The chance of dying from cancer before the age of 84 is becoming much smaller for most types of cancer and should continue falling over the next 20 years according to a new study from Cancer Research UK.
The study, published today in the British Journal of Cancer*, looked at the rates of people dying from 21 of the most common types of cancer. It predicts a decline of 17 per cent in men and 16 per cent in women between 2003 and 2023.
The researchers used past trends in death rates between 1970 and 2005 to project what cancer death rates are likely to be in the next 20 years.
Breast cancer – the most common cancer in the UK – has had the most significant fall in deaths since 1988 even though the number of people diagnosed has been increasing. The number of men dying from prostate cancer has also seen a drop of one per cent a year, despite the numbers being diagnosed rising by four per cent a year.
The researchers believe the reasons for the fall are early detection, better cancer treatments and a drop in the number of people smoking.
Professor Peter Sasieni, epidemiologist and study author said: “There are two reasons why we have seen a fall in cancer death rates. Firstly, the chance of developing cancer is getting lower as a result of lifestyle changes such as stopping smoking and better food hygiene. Secondly, more people are surviving cancer because, thanks to research, there are better treatments and more effective national screening programmes. And we’re predicting that the fall in cancer deaths rates will continue in the next twenty years.”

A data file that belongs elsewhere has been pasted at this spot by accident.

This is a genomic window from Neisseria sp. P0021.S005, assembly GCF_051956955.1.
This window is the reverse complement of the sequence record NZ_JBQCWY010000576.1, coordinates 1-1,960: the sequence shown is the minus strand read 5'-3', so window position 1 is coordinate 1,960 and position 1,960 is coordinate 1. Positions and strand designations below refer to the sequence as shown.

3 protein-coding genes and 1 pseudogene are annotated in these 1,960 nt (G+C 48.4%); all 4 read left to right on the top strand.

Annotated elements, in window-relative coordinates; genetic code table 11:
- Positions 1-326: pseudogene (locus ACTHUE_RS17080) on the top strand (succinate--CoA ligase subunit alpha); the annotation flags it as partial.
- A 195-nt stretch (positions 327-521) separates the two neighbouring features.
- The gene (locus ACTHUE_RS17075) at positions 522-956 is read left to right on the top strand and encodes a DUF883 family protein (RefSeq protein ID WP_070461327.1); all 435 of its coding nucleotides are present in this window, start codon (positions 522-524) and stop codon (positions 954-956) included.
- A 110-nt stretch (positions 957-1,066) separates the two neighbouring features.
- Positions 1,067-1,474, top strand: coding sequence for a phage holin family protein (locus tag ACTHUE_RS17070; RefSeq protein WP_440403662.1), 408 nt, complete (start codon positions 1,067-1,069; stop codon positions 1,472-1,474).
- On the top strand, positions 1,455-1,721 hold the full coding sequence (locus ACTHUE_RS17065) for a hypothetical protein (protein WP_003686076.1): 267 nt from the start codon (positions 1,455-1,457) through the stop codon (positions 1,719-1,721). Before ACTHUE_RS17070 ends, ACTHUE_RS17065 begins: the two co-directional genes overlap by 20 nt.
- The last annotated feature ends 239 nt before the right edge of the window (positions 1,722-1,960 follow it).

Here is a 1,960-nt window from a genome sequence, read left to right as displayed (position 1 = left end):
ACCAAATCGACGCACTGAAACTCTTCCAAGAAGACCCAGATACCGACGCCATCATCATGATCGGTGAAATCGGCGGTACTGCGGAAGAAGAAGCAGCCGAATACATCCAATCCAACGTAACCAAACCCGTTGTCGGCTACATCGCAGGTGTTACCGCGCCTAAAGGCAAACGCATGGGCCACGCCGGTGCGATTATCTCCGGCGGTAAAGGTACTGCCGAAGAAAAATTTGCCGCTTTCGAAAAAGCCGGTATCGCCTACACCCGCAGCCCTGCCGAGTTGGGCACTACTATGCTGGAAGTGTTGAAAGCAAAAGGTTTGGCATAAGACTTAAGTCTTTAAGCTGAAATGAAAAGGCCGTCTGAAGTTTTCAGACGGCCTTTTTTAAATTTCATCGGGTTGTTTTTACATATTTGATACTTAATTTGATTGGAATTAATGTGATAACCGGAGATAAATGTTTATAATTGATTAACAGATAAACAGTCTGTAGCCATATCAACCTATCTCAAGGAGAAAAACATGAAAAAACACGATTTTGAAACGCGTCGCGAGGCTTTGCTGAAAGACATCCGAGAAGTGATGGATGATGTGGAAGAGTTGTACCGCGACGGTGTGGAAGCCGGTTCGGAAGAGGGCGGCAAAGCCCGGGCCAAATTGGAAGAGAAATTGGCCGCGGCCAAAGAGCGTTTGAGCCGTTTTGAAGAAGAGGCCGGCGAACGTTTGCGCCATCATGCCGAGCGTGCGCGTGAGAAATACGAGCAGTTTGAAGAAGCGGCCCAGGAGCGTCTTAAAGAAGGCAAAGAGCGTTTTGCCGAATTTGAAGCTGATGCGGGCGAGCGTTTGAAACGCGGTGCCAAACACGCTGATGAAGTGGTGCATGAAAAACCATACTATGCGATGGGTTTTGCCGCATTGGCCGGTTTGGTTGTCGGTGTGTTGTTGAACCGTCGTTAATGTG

“Our study provides a benchmark against which we can measure the effect of new screening programmes and cancer treatments.”
The researchers also predicted a rise in a few types of cancers including liver cancer in men.
The authors found that whilst the death rates are going down overall, the ageing population and increasing incidence for some cancers means that overall there will be more cancer deaths in 2025 than there were in 2005.
Dr Lesley Walker, director of cancer information at Cancer Research UK said: “We’ve already seen the impact of research in delivering cancer prevention, early detection and improved treatments.
“The projections for the next 20 years are really encouraging as they suggest a continuing decline in cancer death rates. The researchers have assumed that current trends will continue. However, we hope that with new developments, the drop in the risk of dying from cancer by 2025 will be even more dramatic.”
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*Cancer mortality in the United Kingdom: projections to the year 2025. Peter Sasieni et al. advanced online publication Tuesday 14 October 2008. British Journal of Cancer
British Journal of Cancer
The BJC is owned by Cancer Research UK. Its mission is to encourage communication of the very best cancer research from laboratories and clinics in all countries. Broad coverage, its editorial independence and consistent high standards have made BJC one of the world’s premier general cancer journals. www.bjcancer.com.
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